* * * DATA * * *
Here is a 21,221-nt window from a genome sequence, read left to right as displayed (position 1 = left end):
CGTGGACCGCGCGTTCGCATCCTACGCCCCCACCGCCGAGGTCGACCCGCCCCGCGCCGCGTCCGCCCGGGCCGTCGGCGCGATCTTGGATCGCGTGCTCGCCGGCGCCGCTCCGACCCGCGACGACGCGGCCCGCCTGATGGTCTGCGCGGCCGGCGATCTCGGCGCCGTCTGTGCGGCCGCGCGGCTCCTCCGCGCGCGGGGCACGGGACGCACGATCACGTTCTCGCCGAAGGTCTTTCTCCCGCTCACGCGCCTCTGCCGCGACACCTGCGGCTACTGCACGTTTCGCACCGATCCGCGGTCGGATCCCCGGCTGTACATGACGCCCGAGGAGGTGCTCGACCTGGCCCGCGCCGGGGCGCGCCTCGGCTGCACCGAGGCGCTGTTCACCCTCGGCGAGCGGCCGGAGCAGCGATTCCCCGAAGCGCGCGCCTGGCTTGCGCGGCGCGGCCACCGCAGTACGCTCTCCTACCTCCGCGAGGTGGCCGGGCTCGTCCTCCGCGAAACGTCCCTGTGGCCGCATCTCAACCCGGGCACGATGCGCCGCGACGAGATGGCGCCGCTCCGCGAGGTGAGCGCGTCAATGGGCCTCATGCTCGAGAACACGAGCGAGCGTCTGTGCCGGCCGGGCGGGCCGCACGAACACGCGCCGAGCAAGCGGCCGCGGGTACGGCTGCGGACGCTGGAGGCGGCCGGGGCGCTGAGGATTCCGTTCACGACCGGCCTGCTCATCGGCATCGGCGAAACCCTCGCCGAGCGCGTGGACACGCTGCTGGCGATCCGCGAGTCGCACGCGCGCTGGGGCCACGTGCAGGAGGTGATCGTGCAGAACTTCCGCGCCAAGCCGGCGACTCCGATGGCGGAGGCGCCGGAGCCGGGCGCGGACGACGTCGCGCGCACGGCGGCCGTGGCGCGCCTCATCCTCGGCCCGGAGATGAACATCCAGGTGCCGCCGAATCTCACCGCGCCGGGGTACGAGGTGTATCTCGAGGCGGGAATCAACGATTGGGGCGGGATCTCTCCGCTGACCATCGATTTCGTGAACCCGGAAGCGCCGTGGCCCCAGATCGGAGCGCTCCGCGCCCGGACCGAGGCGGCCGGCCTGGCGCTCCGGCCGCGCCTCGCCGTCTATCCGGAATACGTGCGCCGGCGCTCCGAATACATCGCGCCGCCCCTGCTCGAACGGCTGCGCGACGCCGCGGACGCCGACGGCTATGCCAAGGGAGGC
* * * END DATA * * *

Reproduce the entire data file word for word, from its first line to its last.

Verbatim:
Here is a 21,221-nt window from a genome sequence, read left to right as displayed (position 1 = left end):
CGTGGACCGCGCGTTCGCATCCTACGCCCCCACCGCCGAGGTCGACCCGCCCCGCGCCGCGTCCGCCCGGGCCGTCGGCGCGATCTTGGATCGCGTGCTCGCCGGCGCCGCTCCGACCCGCGACGACGCGGCCCGCCTGATGGTCTGCGCGGCCGGCGATCTCGGCGCCGTCTGTGCGGCCGCGCGGCTCCTCCGCGCGCGGGGCACGGGACGCACGATCACGTTCTCGCCGAAGGTCTTTCTCCCGCTCACGCGCCTCTGCCGCGACACCTGCGGCTACTGCACGTTTCGCACCGATCCGCGGTCGGATCCCCGGCTGTACATGACGCCCGAGGAGGTGCTCGACCTGGCCCGCGCCGGGGCGCGCCTCGGCTGCACCGAGGCGCTGTTCACCCTCGGCGAGCGGCCGGAGCAGCGATTCCCCGAAGCGCGCGCCTGGCTTGCGCGGCGCGGCCACCGCAGTACGCTCTCCTACCTCCGCGAGGTGGCCGGGCTCGTCCTCCGCGAAACGTCCCTGTGGCCGCATCTCAACCCGGGCACGATGCGCCGCGACGAGATGGCGCCGCTCCGCGAGGTGAGCGCGTCAATGGGCCTCATGCTCGAGAACACGAGCGAGCGTCTGTGCCGGCCGGGCGGGCCGCACGAACACGCGCCGAGCAAGCGGCCGCGGGTACGGCTGCGGACGCTGGAGGCGGCCGGGGCGCTGAGGATTCCGTTCACGACCGGCCTGCTCATCGGCATCGGCGAAACCCTCGCCGAGCGCGTGGACACGCTGCTGGCGATCCGCGAGTCGCACGCGCGCTGGGGCCACGTGCAGGAGGTGATCGTGCAGAACTTCCGCGCCAAGCCGGCGACTCCGATGGCGGAGGCGCCGGAGCCGGGCGCGGACGACGTCGCGCGCACGGCGGCCGTGGCGCGCCTCATCCTCGGCCCGGAGATGAACATCCAGGTGCCGCCGAATCTCACCGCGCCGGGGTACGAGGTGTATCTCGAGGCGGGAATCAACGATTGGGGCGGGATCTCTCCGCTGACCATCGATTTCGTGAACCCGGAAGCGCCGTGGCCCCAGATCGGAGCGCTCCGCGCCCGGACCGAGGCGGCCGGCCTGGCGCTCCGGCCGCGCCTCGCCGTCTATCCGGAATACGTGCGCCGGCGCTCCGAATACATCGCGCCGCCCCTGCTCGAACGGCTGCGCGACGCCGCGGACGCCGACGGCTATGCCAAGGGAGGC